Score one for Mama, one for John Deere. Ironman? I hope not to have to see you for a few more years. You might be some kind of ass-kicking bad-guy fighter, but I'm still the one who holds the wallet. And today, Kiddo came home all hot to ''play machines in the rice" again. I don't even know what he can do with a grumpy-looking plastic doll. Do you?

Sunday, January 16, 2011

The Go-Between

This morning, another rainy Sunday in Portland, and I'm up with the birds. Okay, before the birds. The birds are allowed to sleep in because of winter's tardy sunrise. It's the wrong season for chicks to be in the nest, and so the wake-up call of the crows is rather late in coming. For me, my little chick is peeping in the black six o'clock morning. It's my morning to take Kiddo down and let Joe sleep in, and the next hour and a half of my life is spent hissing "SSSHHHH! Daddy's sleeping. You need to be quiet." like a snake with a broken tongue... SSSHHHH...SSSHHHH. Waking up with a cup of tea, making a pot of rice to eat with the eggs I plan on making later for breakfast, and trying to keep a lid on the noise. Joe came down and Kiddo pounced on him, ready to play, happy to make all the big sounds he was containing within, stomping and 'woo woo'-ing himself as he pretended to be different things.

We talked about our day, the plan of it: Joe wanted to get a run in, and then do some shirt shopping at the mall. While I hate the mall, I knew the optimum plan would be to get there by 10:30, because we need to be heading home to eat lunch by 11:30 or Kiddo is stretched too far. Joe, with his ability to be a food camel and go for hours without eating, often forgets that he possesses a magical ability our son doesn't. Once again, I telegraph the needs of the one to the other, and our morning begins in full swing.

Later, on the way out of the bathroom, I hear my husband on the phone with his folks, talking about recent events in the news. A reminder to him: "Be mindful of your audience." He looks at Kiddo, playing nearby with a Tinkertoy crane we built earlier and then changes the subject of the conversation. Ten minutes pass, and I remind him of what he had planned earlier. He wraps up the call, thanks me (because this is my job, keeping the family running) and hops in the shower.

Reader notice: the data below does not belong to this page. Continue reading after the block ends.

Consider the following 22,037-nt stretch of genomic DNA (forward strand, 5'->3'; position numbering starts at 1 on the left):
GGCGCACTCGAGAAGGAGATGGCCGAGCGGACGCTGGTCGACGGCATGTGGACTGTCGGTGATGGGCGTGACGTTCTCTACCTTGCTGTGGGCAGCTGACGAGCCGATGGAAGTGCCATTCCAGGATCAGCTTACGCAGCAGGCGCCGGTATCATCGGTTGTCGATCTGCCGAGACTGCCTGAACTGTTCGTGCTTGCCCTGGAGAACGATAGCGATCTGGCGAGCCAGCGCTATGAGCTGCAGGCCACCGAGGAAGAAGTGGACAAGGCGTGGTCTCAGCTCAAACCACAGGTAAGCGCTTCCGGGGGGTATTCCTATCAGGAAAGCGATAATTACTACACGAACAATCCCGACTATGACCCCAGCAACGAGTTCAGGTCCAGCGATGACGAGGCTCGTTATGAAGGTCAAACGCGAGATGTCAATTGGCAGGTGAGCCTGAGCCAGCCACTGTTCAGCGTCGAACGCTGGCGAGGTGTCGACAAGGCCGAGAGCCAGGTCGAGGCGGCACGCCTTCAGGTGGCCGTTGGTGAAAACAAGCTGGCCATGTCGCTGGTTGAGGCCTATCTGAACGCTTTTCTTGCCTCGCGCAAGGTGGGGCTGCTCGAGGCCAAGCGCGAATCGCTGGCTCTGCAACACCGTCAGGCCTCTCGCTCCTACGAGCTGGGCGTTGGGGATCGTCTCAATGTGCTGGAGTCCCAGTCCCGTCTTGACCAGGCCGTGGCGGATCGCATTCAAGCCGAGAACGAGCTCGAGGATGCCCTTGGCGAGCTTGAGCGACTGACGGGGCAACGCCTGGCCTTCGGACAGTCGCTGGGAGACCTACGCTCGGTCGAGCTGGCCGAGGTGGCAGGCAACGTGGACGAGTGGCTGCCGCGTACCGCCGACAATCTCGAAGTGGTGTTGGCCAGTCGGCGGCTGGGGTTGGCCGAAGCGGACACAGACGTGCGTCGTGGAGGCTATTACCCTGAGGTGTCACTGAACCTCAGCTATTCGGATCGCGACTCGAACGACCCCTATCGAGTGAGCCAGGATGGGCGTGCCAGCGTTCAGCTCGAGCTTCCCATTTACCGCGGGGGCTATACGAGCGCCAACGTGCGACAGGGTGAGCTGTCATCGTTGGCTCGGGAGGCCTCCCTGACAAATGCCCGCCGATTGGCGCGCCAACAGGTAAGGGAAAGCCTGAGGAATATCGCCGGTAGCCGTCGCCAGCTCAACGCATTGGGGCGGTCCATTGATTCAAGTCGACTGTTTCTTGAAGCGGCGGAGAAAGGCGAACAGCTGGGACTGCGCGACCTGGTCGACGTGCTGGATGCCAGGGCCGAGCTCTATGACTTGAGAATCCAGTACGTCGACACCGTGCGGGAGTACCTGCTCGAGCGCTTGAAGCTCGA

Why did we all go to the mall? I still don't know. Joe heads off to shop; I've already made a plan to just walk around with Kiddo and see what we shall see. The mall is waking up, we are taking advantage of the church-time lull of Sunday morning, and it is pleasant for a change. The busy, angry shoppers aren't here yet, more the agnostic early risers, families, the pace is slow. We walk over to the bridge that spans the ice rink, and watch the crowd of mostly-mature skaters practicing ice-dancing, partners in arms, waltzing over the cold slick floor of the rink. It is oddly sweet. Two ice dancers lead, then a woman repeating the steps of the female skater of the pair, and then a small row-of-ducklings pack of older girls following still, watching their teacher and doing as she does. It is remarkable to watch, but Kiddo is ready to move on. We meander into a bookstore, where I search out a copy of Vanity Fair, only to discover Justin Bieber on the cover, which forces me to reconsider my purchase entirely. Instead, we descend the glass-towered elevator and spend my fun  money on two rides on those 75cent kiddie ride machines--a firetruck and a race car. Kiddo's more comfortable in the race car, sitting down into something likely feels more secure. Then we wander over to the pretzel shop, where a kind-faced girl making pretzels sells us one plain one, taking the money from Kiddo and telling us to 'be careful, it's hot'. I ask her if we can watch her for a moment, and she makes a pretzel and we go. Passing by the photo booth, Kiddo wants to go in. Why not? For a moment I'm reminded of Patti Smith and Robert Mapplethorpe taking the day on Coney Island* and I'm amused at the thought of treating the mall as not a place of commerce, but our own personal amusement park. Rides, pretzel, photos.... not much different.